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President's view: Overspent or underfunded? All the evidence points to the latter

President Ross Welch argues that it is time to review the Five Year Forward View’s achievability

There is a tangible sense of unreality around the current state of NHS finances. It is as if bearing witness to an accident aware of the inevitability that a collision will take place.

And so it is with the current, apparently inexorable, crash course on which health services in England are being propelled.

It is fuelled on the one hand by the growing impatience of policy-makers intent on reining in NHS spending. Added to this is the accelerant of the Five Year Forward View and the government’s pledge to deliver seven-day services.

And as NHS hospitals feel the pressure to find ever more efficiency savings, red warning lights flash – from MPs on the Commons Public Accounts and Health select committees, from our members, think tanks and media exposés, and from NHS providers themselves. The resulting conflagration appears unavoidable.

The Forward View set out a vision that is unquestionably required if the NHS is to meet the challenges of the modern age.

Few could argue with its reimagining of services to meet 21st century demographic and IT demands.

Yet, in an era of fiscal tightening, financial viability was the biggest concern.

The 2014 plan estimated an additional £30 billion a year in costs by 2020-21. It was hatched in tandem with a £22bn “efficiency challenge,” calling for sustained savings of an overall 2-3 per cent a year compared to a recent high of 1.5 per cent, itself nearly double the long-term average. In return, the public purse would cover the remaining £8bn annually.

But amid growing demographic pressures, cuts to social care and community health budgets and a continuing GP shortage, mushrooming demand at our hospitals appears now to have reached a critical point.

Past weeks have seen repeat warnings, with the Public Accounts Committee labelling a 4 per cent efficiency target set for trusts “unrealistic.”

It highlighted, too, the crippling impact of agency costs on hospital finances – a phenomenon that drives to the heart of concerns over public-sector pay restraint and recruitment and retention of permanent employees to lessen these inflated bills.

The Secretary of State for Health acknowledged the unassailable nature of the 4 per cent efficiency target for trusts, reducing it to 2 per cent for 2016-17.

But even this seems ambitious in the context of last month’s Commons Health Committee report on NHS finances.

It concluded that the real-term Department of Health annual funding rise by 2020-21, at £4.5bn, will fall far short of the £8bn identified by the Forward View.

With trusts’ collective deficit now at record levels and pressure on services showing no signs of easing, the DoH narrowly avoided breaching its budget through some agile accounting and a £950 million raid on capital budgets intended for infrastructure improvements.

The Health Committee’s call was clear: “It is time for the government and NHS England to set out how they will manage the shortfall in NHS and social care finances if the measures proposed by the Forward View fail to bridge the funding gap.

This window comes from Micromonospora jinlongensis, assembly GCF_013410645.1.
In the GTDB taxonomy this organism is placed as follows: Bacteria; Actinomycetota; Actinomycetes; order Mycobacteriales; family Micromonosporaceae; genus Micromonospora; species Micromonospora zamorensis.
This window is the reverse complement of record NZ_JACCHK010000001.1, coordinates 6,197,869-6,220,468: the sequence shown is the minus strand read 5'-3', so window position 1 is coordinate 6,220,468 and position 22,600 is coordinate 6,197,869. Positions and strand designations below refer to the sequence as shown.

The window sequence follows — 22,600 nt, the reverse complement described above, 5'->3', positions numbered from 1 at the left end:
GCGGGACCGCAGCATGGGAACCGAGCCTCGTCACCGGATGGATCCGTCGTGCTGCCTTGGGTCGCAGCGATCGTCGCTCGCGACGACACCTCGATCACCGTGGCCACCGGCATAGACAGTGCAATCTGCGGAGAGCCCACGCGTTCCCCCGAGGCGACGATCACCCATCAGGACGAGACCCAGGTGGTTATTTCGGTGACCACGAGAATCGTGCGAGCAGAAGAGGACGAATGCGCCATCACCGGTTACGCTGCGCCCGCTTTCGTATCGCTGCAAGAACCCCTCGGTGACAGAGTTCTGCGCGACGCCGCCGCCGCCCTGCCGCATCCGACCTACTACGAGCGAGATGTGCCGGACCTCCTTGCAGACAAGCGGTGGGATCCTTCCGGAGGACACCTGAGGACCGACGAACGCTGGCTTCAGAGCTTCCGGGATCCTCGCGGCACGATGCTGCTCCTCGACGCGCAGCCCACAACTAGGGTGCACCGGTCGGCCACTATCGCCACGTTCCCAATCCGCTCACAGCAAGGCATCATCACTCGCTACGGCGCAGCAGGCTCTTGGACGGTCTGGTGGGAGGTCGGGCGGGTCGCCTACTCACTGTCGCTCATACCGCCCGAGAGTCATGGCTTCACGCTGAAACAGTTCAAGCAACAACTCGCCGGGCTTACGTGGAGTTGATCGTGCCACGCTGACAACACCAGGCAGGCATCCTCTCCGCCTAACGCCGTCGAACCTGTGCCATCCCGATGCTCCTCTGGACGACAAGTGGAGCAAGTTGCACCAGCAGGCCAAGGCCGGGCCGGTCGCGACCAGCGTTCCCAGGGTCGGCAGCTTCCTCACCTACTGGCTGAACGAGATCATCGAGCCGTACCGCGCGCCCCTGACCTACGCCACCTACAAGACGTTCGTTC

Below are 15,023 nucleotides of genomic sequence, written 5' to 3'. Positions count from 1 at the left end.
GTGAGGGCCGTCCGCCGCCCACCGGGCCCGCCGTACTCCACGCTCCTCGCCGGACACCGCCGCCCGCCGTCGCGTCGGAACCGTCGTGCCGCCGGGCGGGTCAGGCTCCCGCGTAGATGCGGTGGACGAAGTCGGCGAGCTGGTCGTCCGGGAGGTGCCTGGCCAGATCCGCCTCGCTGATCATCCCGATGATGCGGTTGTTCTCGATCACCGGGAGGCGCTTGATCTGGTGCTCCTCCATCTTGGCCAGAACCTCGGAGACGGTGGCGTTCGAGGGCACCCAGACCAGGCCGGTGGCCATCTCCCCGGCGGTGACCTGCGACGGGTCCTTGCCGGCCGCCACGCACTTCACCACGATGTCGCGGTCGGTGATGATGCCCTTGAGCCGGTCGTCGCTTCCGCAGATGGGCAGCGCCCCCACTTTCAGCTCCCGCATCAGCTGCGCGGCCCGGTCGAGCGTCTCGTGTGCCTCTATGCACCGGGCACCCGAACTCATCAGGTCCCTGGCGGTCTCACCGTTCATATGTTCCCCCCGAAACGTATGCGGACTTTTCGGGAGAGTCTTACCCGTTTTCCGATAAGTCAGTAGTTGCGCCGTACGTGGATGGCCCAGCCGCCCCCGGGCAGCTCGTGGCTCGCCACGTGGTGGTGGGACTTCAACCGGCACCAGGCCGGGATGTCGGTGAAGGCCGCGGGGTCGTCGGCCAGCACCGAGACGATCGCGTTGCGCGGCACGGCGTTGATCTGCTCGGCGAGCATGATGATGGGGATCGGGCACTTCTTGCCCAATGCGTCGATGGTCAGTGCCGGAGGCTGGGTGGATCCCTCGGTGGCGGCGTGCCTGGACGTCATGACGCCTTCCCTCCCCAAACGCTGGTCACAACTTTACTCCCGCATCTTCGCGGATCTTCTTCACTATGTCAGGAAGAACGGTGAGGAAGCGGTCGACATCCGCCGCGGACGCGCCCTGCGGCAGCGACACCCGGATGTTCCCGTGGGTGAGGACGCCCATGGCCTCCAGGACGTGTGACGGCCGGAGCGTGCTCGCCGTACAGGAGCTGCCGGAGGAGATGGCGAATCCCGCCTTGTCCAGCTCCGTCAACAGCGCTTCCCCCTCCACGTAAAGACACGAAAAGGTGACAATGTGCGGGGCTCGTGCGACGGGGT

“If the funding is not increased, there needs to be an honest explanation of what that will mean for patient care and how that will be managed.”

With new challenges appearing in the wake of the Brexit vote, calls for a review are growing. Yet so far the signs have not been promising.

Days after the King’s Fund suggested that “cuts in staffing and reductions in quality of care are inevitable if the government’s priority is to restore financial balance,” hospitals have now been handed an ultimatum by NHS Improvement: shore up your finances or face special measures.

Amid other aspects of this so-called financial “reset,” whose goal this year is to reduce trusts’ deficits from £2.5bn in 2015-16 to £250m, particular concern has been reported from trusts over its new measurement of “overstaffing,” which could attract penalties under the new regime.

Increasingly squeezed between these two opposing forces – for efficiency and savings and transformation and modernisation – are the patients in need and staff delivering essential day-to-day care.

The hard questions must be asked. Are the efficiencies demanded affordable and, if not, what funding is to be made available to bridge the gap.

And crucially, what and who will bear the brunt of the impact if these questions are not answered satisfactorily?

In my view trusts are not being given anywhere near the funds they require to achieve the challenges asked of them.

Trusts are simultaneously being punished financially for not coming in to line, while in some areas decisions are being delegated away from local management, let alone the clinicians who have to make the day-to-day patient-level decisions, to anonymous and expensive external structures such as so-called “success teams.”

As we approach the Forward View’s half-way point next year, the need now is for a full and frank conversation on the real financial requirements of delivering safe modern services.

Front-line workers, who currently feel extremely alienated, need to be consulted fully and then involved in the process of evaluation and planning.

The alternative is an era of policy-making on the hoof that could spell disaster for our NHS.